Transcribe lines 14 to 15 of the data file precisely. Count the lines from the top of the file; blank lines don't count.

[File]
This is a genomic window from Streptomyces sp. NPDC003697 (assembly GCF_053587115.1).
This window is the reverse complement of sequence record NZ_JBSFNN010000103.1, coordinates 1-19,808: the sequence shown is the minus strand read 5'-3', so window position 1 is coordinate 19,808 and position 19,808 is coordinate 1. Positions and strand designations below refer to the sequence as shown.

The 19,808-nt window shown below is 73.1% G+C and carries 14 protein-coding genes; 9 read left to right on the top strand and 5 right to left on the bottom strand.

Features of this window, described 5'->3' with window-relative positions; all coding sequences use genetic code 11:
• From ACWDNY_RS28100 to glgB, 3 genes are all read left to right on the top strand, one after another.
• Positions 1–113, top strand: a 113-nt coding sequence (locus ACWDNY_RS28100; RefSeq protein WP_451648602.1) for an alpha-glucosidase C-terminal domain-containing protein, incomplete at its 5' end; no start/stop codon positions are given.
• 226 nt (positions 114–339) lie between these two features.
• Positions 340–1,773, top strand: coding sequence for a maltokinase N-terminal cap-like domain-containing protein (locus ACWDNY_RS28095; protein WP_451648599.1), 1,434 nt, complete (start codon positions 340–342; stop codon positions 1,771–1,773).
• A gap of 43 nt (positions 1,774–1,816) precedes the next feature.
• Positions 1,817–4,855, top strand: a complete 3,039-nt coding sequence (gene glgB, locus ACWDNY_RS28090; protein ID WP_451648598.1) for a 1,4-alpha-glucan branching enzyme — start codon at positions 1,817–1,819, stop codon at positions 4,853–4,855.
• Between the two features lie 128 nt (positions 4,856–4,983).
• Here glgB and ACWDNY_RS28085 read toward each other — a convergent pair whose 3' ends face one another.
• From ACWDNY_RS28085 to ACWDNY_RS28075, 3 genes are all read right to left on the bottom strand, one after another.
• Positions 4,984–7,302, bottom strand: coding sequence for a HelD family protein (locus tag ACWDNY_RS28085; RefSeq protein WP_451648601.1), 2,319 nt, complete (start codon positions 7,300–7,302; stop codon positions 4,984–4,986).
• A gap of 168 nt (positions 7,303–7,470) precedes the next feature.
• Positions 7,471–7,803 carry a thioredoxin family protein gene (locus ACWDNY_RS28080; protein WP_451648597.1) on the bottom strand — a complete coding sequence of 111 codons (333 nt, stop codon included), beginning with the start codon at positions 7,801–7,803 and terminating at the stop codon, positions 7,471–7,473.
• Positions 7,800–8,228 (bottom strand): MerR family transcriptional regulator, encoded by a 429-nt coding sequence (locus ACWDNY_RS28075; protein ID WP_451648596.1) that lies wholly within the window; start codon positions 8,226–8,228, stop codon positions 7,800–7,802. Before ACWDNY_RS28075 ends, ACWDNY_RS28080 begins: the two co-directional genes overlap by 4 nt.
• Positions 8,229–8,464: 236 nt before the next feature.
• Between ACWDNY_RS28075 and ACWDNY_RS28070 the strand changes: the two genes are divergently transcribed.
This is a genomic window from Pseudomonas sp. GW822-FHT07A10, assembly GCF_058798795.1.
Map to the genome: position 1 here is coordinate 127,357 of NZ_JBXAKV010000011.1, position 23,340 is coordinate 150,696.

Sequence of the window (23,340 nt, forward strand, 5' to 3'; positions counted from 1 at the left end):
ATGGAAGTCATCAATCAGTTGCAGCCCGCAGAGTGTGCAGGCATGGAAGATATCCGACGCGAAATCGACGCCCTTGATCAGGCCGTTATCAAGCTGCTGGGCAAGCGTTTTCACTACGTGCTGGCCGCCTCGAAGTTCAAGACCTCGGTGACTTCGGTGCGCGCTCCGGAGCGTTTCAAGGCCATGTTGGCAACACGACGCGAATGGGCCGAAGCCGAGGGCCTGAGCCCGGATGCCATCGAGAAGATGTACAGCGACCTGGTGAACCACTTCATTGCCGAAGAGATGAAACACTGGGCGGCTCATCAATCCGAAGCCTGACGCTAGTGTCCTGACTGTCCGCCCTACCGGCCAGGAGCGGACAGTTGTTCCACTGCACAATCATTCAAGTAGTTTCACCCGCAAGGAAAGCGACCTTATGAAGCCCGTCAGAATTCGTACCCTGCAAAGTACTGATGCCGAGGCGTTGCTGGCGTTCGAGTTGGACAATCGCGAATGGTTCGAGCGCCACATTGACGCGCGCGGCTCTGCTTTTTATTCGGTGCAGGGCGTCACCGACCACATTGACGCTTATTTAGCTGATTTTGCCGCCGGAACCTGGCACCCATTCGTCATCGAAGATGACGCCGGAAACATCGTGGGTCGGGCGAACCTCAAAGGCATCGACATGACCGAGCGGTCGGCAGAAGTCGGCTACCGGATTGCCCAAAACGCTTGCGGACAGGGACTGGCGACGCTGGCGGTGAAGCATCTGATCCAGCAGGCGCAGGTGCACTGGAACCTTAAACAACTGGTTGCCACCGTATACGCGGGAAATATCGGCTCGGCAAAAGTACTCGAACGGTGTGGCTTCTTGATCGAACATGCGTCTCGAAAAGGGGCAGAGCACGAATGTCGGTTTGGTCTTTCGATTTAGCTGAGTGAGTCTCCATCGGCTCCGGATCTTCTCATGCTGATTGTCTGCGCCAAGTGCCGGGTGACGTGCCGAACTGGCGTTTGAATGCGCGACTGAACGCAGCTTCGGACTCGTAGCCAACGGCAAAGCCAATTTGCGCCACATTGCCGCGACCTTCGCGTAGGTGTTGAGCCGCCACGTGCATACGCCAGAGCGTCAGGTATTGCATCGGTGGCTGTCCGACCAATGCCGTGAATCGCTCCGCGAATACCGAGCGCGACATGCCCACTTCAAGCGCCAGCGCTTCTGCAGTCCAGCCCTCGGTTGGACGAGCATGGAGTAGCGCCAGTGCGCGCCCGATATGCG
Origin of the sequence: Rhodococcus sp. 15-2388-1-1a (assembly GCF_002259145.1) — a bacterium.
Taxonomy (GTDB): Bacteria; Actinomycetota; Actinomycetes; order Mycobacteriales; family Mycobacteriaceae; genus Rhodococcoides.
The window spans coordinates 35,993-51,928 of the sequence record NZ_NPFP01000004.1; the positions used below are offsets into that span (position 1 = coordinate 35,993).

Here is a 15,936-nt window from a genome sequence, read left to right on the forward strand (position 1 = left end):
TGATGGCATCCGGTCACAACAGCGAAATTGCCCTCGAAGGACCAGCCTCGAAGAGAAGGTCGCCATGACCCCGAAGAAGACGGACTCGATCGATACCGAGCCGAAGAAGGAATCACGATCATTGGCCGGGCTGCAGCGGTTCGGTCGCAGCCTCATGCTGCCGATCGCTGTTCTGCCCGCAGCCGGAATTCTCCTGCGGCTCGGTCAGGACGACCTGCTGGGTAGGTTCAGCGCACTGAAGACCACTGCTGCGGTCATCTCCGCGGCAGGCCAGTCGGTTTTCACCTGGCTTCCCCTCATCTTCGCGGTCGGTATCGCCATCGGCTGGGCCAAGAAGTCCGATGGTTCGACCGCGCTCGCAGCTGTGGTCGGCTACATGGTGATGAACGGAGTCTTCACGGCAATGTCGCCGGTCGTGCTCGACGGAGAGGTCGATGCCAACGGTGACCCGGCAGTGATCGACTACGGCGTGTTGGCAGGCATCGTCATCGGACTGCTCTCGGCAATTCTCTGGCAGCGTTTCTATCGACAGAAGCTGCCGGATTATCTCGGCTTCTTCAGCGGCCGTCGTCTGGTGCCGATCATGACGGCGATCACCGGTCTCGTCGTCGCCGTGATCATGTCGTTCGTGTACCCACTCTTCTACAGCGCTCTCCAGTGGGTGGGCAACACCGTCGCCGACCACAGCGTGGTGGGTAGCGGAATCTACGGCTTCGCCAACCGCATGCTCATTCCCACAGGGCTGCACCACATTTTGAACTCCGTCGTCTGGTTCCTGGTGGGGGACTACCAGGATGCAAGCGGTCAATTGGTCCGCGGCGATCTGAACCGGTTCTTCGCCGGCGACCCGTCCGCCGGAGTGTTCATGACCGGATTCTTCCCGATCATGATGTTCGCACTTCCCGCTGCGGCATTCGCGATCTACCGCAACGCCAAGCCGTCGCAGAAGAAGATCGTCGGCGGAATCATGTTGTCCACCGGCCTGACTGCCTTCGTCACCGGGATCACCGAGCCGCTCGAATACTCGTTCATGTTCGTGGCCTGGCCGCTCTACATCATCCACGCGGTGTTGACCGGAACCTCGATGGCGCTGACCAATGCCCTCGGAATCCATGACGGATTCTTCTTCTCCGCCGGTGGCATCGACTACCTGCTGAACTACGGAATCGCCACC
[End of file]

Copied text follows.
• Positions 4,984–7,302, bottom strand: coding sequence for a HelD family protein (locus tag ACWDNY_RS28085; RefSeq protein WP_451648601.1), 2,319 nt, complete (start codon positions 7,300–7,302; stop codon positions 4,984–4,986).
• A gap of 168 nt (positions 7,303–7,470) precedes the next feature.